So Jeanne and Bob and Cecilia and all of you that have grandsons, go grab your boys and give them a squeeze and remind them that you will love them even on their worst days. And that you will always be there to cheer them on; sing their praises; wave their flag; and love them; until your dying day.

All grandsons really need to do is accept our love. When it is reciprocated is when we get a tiny glimpse of heaven. And that’s as it should be…



Here’s a video of my sweet Noah –

Sharing Girl Stuff

On Sunday evening, my granddaughter Anna told me, “Nana and I share girl stuff”. I’m not sure exactly what she meant but I have a pretty good idea. On Saturday her Nana (my Debbie) bought her a pink tutu and ballet slippers. And on Sunday morning they made pancakes together – Anna knows all the rules of Nana’s kitchen – “we wash hands first, Pawpaw!” Plus later, on Sunday afternoon Nana painted Anna’s toenails red. So I suspect all of that stuff that they shared was “girl stuff”. So grandmothers and granddaughters share girl stuff and so much more. What a blessing for all.

Debbie had a grandmother that she loved dearly and her Mimi loved her. Mimi would take time with her just like Deb now takes time with our granddaughters Charlise and Anna. Debbie fondly remembers how she and Mimi shared girl stuff, too. And I know that Deb must feel Mimi’s spirit smiling down on them during those special times when she and our granddaughters are together now.

Six-year old Charlise loves spending time at Nana’s house. She actually calls it Nana’s house (as if I’m a boarder only allowed to live here out of Nana’s enormous generosity). There are always favorite foods and special meals. Always special things to do and special places to go. Nana makes certain that Charlise’s weekends at Nana’s house are always fun! They bake cookies together and there’s popcorn and “movie night”. And I get to join in the fun sometimes, too. But the “girl stuff” is just for them. And I believe that’s the way it should be.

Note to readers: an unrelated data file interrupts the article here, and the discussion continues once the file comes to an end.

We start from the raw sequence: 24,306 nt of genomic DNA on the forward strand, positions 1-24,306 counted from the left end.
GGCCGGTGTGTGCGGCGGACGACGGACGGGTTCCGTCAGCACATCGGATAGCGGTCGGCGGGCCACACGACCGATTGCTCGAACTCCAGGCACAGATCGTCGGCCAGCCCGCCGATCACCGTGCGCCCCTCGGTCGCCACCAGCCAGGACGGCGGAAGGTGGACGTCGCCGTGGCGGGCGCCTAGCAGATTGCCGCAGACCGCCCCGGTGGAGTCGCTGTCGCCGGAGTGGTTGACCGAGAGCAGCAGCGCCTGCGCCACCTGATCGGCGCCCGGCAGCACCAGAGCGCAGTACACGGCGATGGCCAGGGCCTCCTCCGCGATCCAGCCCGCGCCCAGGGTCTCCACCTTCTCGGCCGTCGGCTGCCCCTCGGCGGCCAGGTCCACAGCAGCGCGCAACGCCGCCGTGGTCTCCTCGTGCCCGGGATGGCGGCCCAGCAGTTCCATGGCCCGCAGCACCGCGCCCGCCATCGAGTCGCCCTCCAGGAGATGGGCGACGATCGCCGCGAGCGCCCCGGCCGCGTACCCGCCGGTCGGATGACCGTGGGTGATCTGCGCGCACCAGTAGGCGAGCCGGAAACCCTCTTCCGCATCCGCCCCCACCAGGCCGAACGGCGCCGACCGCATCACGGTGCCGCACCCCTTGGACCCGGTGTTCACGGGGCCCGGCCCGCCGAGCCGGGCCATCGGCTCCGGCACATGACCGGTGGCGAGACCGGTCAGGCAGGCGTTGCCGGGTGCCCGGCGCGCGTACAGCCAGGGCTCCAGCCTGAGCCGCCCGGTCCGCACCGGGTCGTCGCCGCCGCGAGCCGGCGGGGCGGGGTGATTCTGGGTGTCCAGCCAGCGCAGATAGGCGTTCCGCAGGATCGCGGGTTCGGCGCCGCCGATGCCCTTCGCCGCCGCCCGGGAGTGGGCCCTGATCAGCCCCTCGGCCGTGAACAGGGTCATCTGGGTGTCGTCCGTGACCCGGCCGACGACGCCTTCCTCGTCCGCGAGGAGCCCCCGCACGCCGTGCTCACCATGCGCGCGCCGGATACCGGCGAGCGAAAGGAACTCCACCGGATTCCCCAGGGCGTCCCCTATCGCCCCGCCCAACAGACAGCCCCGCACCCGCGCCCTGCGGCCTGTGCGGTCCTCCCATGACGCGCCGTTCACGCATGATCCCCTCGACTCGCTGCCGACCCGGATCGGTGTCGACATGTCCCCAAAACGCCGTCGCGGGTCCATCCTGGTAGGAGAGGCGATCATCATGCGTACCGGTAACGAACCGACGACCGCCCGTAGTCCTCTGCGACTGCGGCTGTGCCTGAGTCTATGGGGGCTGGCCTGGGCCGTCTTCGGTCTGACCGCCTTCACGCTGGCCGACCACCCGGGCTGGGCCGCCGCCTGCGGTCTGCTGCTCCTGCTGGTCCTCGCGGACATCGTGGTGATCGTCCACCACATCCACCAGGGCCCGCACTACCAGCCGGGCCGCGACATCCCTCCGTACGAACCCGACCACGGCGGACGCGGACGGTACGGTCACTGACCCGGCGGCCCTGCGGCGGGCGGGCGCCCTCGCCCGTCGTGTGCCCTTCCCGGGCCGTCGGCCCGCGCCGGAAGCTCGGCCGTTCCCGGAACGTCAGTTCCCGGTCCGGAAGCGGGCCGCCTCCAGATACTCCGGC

Now (almost) three-year old Anna will tell you that she’s Pawpaw’s girl but everyone knows that she’s Nana’s shadow. Not only does she act like Deb but she mimics her every move. If they’re cooking together, Anna will take notice so as to stir and mix in her ingredients in the exact same manner that Nana does. If they’re signing together, Anna will finish the words of the songs that Deb is singing. And she even plays with Deb’s stupid little dogs – one of the reasons that I still haven’t called the animal shelter for a pick-up. She even loves feeding those dumb dogs.

Nana's Girls

So Nana and her girls “share girl stuff”. And it’s really nothing new. I suppose grandmothers and granddaughters have been sharing time together since life began. But what makes it special isn’t what they do – what makes it “sharing girl stuff” is the intrinsic bond that grandmothers and their granddaughters have. There is something almost primal in their need to bridge the generations. Granddaughters learn about tradition and grandmothers get to glimpse and help shape the future. It’s their legacy.

And grandfathers? Well we get to marvel at the wonder of it all.